Indian colocation and infrastructure management service provider CtrlS Datacenters has installed photovoltaic systems on all four facades of one of its Mumbai data centers, DC2, to generate 1MW of solar power.

The panels were manufactured by WAAREE Ltd, which, according to Indian research firm JMK, is the largest supplier of solar power in India, and accounts for 10 percent of the country’s total solar generation capacity.

Solar Panel Facade.PNG
– CtrlS

Let it shine, let it shine, let it shine

DC2 is a 132,000 square foot (12,260 square meter) facility that has a maximum power capacity of 24MW, far beyond what it will generate with the modules, despite their covering 5,000 square feet (465 square meters) of facade area.

However, the company says it will “soon” build a solar park capable of generating enough power for all seven of its data centers, which are located in the cities of Mumbai, Noida, Bangalore, and Hyderabad.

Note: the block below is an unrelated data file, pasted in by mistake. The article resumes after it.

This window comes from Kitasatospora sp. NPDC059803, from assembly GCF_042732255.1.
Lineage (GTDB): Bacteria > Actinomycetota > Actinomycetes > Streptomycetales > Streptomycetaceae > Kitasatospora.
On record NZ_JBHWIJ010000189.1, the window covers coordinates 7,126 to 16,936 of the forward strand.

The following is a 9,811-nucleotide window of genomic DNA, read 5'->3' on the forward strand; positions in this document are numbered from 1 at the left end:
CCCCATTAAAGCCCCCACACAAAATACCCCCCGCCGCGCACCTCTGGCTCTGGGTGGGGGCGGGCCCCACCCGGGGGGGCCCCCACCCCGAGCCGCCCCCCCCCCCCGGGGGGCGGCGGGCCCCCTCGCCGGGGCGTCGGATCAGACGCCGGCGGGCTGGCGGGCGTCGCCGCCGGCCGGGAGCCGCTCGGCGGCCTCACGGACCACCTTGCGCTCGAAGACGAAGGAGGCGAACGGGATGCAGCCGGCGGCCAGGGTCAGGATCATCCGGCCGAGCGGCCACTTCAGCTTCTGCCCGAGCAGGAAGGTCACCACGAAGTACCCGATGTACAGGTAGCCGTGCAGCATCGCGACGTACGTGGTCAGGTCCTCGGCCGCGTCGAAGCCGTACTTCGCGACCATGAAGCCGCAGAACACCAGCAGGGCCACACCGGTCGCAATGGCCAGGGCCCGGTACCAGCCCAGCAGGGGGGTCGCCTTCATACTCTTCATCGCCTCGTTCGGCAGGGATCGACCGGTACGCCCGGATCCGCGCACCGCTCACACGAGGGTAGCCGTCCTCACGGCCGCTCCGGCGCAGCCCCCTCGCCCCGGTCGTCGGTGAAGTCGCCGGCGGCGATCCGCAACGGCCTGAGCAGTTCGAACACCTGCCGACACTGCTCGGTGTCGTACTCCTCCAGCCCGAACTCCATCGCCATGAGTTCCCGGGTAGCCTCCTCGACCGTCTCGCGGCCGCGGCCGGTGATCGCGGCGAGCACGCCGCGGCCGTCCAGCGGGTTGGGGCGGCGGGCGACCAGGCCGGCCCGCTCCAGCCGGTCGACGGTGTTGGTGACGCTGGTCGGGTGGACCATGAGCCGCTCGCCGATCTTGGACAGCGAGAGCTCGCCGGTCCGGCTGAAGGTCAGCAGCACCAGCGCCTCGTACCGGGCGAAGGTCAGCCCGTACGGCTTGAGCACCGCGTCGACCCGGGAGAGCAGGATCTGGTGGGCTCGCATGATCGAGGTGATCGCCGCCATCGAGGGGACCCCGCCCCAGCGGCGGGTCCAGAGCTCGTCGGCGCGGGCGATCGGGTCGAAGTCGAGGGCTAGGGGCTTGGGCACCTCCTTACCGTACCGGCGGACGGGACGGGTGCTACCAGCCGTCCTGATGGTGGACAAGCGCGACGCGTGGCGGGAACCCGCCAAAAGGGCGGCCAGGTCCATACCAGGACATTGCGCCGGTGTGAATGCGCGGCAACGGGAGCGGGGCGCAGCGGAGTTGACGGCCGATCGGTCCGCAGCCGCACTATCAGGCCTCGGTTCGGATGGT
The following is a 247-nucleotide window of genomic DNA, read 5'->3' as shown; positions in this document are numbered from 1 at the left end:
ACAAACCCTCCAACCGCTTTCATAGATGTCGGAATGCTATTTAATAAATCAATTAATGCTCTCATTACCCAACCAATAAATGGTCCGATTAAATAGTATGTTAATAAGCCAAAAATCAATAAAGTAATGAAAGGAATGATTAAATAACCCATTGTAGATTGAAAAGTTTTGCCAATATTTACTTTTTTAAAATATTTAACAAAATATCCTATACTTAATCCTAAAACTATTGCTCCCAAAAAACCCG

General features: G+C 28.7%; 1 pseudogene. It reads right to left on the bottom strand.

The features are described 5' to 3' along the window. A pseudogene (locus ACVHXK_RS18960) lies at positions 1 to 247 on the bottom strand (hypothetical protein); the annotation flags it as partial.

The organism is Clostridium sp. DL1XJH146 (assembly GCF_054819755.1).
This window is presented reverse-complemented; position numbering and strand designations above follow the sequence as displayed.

Incidentally, the latter is the world's first to receive the US Green Building Council’s LEED platinum certification, a rating system designed to evaluate the environmental performance of a building.

With a total floorspace of a million square feet (92,903 square meters) across all of its sites, CtrlS plans on expanding to five million square feet (or 464,515 square meters) upon completion of three hyperscale locations which it announced last year.

Founder and CEO Sridhar Pinnapureddy said that it is his belief “that as a responsible business, it is prudent to embrace clean energy.”

Justifying the decision to replace the data center’s glass facades with solar panels, he explained that “it provides large space for absorption of sunlight,” generating more power than rooftop panels.

What’s more, the panels act as “thermal insulation for the building by blocking the sun,” which he said reduces the air conditioning system’s consumption as well as the cost of electricity.

“We are delighted to have found a suitable partner in WAAREE, who has played a key role in supporting our innovation in deploying clean energy."

This article has been updated